Sexism in language has become an especially sensitive topic in recent years. We would be foolish as well as obtuse to include depersonalizing terms like chick, tomato and broad in our serious essays; and "humorous" use of such words is rarely funny. Less obviously, we should realize that the word equivalent to man is woman, not lady, girl or gal. If William Shakespeare is Shakespeare in our prose, then Emily Dickinson should be Dickinson, not Miss Dickinson or Emily. And designations such as authoress and lady lawyer should be avoided for their objectionable hint that genuine, normal authors and lawyers are men. Even coed should be dropped on these grounds; it insinuates that the higher education of women is an afterthought to the real (male) thing.
Yet because the idea of sexism is relatively new, and because different groups have reached different stages of resentment against sex-weighted language, it is not easy to say how far you should go toward purging English of its longstanding favoritism to the male. The title Ms., which does not indicate marital status, is becoming well established as the female counterpart to Mr., and you cannot go wrong by changing stewardess to flight attendant and cleaning lady to housekeeper. Actress and waitress, on the other hand, have so far resisted all pressure to step aside for genderless words; if you used actor and waiter to indicate women, readers would be misled or taken aback. Are mankind, man-made and chairman offensive? More and more readers believe they are. You can substitute humanity for mankind and artificial for man-made, without attracting notice; but chairperson, though it is rapidly becoming common, will still bother some readers. Many people find person-suffixed words clumsy and self-conscious. Before using one, try finding a neutral alternative: not congressperson but representative, not policeperson but officer.
The sorest of all issues in contemporary usage is that of the so-called common gender. Which pronouns should be used when an indefinite person, a "one," is being discussed? Traditionally, that indefinite person has been "male": he, his, him, as in "A taxpayer must check his return carefully." For the centuries in which this practice went unchallenged, the masculine pronouns in such sentences were understood to designate, not actual men, but people of either sex. Today, however, many readers find those words an offensive reminder of second class citizenship for women. Remedies that have been proposed range from using he or she (or she or he) for the common gender, to treating singular common words as plural (A taxpayer must check their return) to combining masculine and feminine pronouns in forms like s/he, to using she in one sentence and he in the next.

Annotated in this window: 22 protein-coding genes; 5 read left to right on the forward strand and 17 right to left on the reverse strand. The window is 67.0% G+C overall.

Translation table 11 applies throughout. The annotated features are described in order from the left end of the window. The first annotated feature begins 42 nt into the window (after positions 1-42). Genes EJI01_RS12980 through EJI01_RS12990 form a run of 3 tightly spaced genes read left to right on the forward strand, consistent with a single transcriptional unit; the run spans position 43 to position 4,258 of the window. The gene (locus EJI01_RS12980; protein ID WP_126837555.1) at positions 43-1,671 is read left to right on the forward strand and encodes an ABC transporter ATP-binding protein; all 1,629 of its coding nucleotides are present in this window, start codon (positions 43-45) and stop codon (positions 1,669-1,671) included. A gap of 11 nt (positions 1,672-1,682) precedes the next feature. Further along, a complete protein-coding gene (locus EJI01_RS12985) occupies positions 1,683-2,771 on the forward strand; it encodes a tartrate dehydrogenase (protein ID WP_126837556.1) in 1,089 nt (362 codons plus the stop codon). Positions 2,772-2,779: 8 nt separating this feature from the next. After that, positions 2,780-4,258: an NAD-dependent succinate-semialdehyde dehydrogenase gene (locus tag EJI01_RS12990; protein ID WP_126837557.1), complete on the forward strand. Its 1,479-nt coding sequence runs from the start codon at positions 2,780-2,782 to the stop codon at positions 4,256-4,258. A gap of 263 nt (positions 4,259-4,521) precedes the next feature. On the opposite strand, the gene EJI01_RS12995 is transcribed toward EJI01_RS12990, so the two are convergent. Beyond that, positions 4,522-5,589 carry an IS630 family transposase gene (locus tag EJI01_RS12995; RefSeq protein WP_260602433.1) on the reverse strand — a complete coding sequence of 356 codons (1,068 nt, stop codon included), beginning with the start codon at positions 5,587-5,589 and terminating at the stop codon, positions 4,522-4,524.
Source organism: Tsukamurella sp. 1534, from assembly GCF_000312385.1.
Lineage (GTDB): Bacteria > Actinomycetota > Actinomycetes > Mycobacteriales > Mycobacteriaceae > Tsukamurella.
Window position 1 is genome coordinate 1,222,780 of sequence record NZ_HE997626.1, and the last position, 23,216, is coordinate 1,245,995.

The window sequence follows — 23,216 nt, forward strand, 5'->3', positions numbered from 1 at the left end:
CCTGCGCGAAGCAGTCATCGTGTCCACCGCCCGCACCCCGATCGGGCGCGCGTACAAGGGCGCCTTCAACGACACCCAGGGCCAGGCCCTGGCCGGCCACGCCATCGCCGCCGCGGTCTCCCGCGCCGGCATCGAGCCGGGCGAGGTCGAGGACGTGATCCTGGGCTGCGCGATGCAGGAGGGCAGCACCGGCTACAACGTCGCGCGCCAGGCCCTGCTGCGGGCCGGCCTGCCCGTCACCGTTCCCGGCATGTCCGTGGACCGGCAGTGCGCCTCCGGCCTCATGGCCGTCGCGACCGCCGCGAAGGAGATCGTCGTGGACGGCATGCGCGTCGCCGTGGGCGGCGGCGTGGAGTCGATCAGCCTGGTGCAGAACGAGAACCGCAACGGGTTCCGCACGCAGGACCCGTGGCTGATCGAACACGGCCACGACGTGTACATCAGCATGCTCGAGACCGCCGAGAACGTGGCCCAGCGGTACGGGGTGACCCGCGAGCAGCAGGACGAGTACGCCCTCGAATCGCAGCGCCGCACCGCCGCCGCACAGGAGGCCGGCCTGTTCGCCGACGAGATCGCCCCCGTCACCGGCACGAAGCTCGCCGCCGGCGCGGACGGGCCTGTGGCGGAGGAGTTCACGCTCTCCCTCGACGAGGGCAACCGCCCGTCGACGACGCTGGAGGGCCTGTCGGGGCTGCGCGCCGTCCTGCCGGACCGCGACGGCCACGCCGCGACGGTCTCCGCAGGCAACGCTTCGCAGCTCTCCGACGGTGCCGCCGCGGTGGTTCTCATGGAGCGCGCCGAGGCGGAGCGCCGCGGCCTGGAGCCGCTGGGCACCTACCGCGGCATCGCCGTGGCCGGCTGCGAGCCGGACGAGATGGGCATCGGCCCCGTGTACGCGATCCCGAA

Unfortunately, all of these solutions carry serious drawbacks. Continual repetition of he or she is cumbersome and monotonous; most readers would regard "A taxpayer must check their return" as a blunder, not a blow for liberation; pronunciation of s/he is uncertain; and the use of she and he in alternation, though increasingly common, risks confusing the reader by implying that two indefinite persons, a female and a male, are involved.
To avoid sexist language that may be offensive to some readers, consider following these guidelines:
Information in this handout was adapted from The Random House Handbook by Frederick Crews and Writing and Learning by Anne Ruggles Gere.
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